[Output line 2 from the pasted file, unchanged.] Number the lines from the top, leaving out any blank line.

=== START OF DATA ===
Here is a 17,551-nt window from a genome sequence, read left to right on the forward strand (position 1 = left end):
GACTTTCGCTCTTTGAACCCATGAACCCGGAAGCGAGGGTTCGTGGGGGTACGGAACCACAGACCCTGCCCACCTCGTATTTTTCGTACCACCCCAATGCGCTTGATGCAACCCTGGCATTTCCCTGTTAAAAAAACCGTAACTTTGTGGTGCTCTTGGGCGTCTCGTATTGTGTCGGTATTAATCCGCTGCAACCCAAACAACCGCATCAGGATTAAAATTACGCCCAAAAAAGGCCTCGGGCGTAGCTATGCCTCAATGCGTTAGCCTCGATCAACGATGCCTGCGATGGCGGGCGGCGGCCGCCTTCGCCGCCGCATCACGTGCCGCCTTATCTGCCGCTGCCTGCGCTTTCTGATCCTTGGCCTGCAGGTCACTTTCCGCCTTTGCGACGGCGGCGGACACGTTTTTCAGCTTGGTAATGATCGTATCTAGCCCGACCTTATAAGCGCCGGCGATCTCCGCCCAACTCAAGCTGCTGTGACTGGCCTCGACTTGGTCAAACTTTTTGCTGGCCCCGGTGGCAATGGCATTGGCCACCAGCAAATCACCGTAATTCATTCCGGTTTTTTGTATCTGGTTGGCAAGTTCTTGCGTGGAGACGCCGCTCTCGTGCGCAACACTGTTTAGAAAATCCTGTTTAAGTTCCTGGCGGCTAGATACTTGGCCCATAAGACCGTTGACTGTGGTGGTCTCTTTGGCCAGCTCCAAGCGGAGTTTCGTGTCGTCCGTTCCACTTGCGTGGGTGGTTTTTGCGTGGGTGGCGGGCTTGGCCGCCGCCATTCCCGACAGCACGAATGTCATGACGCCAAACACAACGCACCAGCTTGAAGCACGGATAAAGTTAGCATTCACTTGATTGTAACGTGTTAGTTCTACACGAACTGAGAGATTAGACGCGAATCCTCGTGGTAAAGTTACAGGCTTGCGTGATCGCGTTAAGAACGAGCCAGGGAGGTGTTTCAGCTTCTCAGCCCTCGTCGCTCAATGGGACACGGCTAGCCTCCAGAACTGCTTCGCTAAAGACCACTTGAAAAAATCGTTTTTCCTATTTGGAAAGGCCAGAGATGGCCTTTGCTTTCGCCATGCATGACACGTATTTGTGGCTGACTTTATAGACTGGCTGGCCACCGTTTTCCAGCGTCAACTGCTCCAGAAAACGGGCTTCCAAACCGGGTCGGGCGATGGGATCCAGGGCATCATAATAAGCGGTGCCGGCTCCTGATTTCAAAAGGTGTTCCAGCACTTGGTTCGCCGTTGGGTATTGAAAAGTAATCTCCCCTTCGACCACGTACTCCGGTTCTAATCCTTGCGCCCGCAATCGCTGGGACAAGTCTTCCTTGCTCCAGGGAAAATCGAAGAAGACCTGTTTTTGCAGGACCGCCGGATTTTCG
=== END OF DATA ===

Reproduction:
GACTTTCGCTCTTTGAACCCATGAACCCGGAAGCGAGGGTTCGTGGGGGTACGGAACCACAGACCCTGCCCACCTCGTATTTTTCGTACCACCCCAATGCGCTTGATGCAACCCTGGCATTTCCCTGTTAAAAAAACCGTAACTTTGTGGTGCTCTTGGGCGTCTCGTATTGTGTCGGTATTAATCCGCTGCAACCCAAACAACCGCATCAGGATTAAAATTACGCCCAAAAAAGGCCTCGGGCGTAGCTATGCCTCAATGCGTTAGCCTCGATCAACGATGCCTGCGATGGCGGGCGGCGGCCGCCTTCGCCGCCGCATCACGTGCCGCCTTATCTGCCGCTGCCTGCGCTTTCTGATCCTTGGCCTGCAGGTCACTTTCCGCCTTTGCGACGGCGGCGGACACGTTTTTCAGCTTGGTAATGATCGTATCTAGCCCGACCTTATAAGCGCCGGCGATCTCCGCCCAACTCAAGCTGCTGTGACTGGCCTCGACTTGGTCAAACTTTTTGCTGGCCCCGGTGGCAATGGCATTGGCCACCAGCAAATCACCGTAATTCATTCCGGTTTTTTGTATCTGGTTGGCAAGTTCTTGCGTGGAGACGCCGCTCTCGTGCGCAACACTGTTTAGAAAATCCTGTTTAAGTTCCTGGCGGCTAGATACTTGGCCCATAAGACCGTTGACTGTGGTGGTCTCTTTGGCCAGCTCCAAGCGGAGTTTCGTGTCGTCCGTTCCACTTGCGTGGGTGGTTTTTGCGTGGGTGGCGGGCTTGGCCGCCGCCATTCCCGACAGCACGAATGTCATGACGCCAAACACAACGCACCAGCTTGAAGCACGGATAAAGTTAGCATTCACTTGATTGTAACGTGTTAGTTCTACACGAACTGAGAGATTAGACGCGAATCCTCGTGGTAAAGTTACAGGCTTGCGTGATCGCGTTAAGAACGAGCCAGGGAGGTGTTTCAGCTTCTCAGCCCTCGTCGCTCAATGGGACACGGCTAGCCTCCAGAACTGCTTCGCTAAAGACCACTTGAAAAAATCGTTTTTCCTATTTGGAAAGGCCAGAGATGGCCTTTGCTTTCGCCATGCATGACACGTATTTGTGGCTGACTTTATAGACTGGCTGGCCACCGTTTTCCAGCGTCAACTGCTCCAGAAAACGGGCTTCCAAACCGGGTCGGGCGATGGGATCCAGGGCATCATAATAAGCGGTGCCGGCTCCTGATTTCAAAAGGTGTTCCAGCACTTGGTTCGCCGTTGGGTATTGAAAAGTAATCTCCCCTTCGACCACGTACTCCGGTTCTAATCCTTGCGCCCGCAATCGCTGGGACAAGTCTTCCTTGCTCCAGGGAAAATCGAAGAAGACCTGTTTTTGCAGGACCGCCGGATTTTCG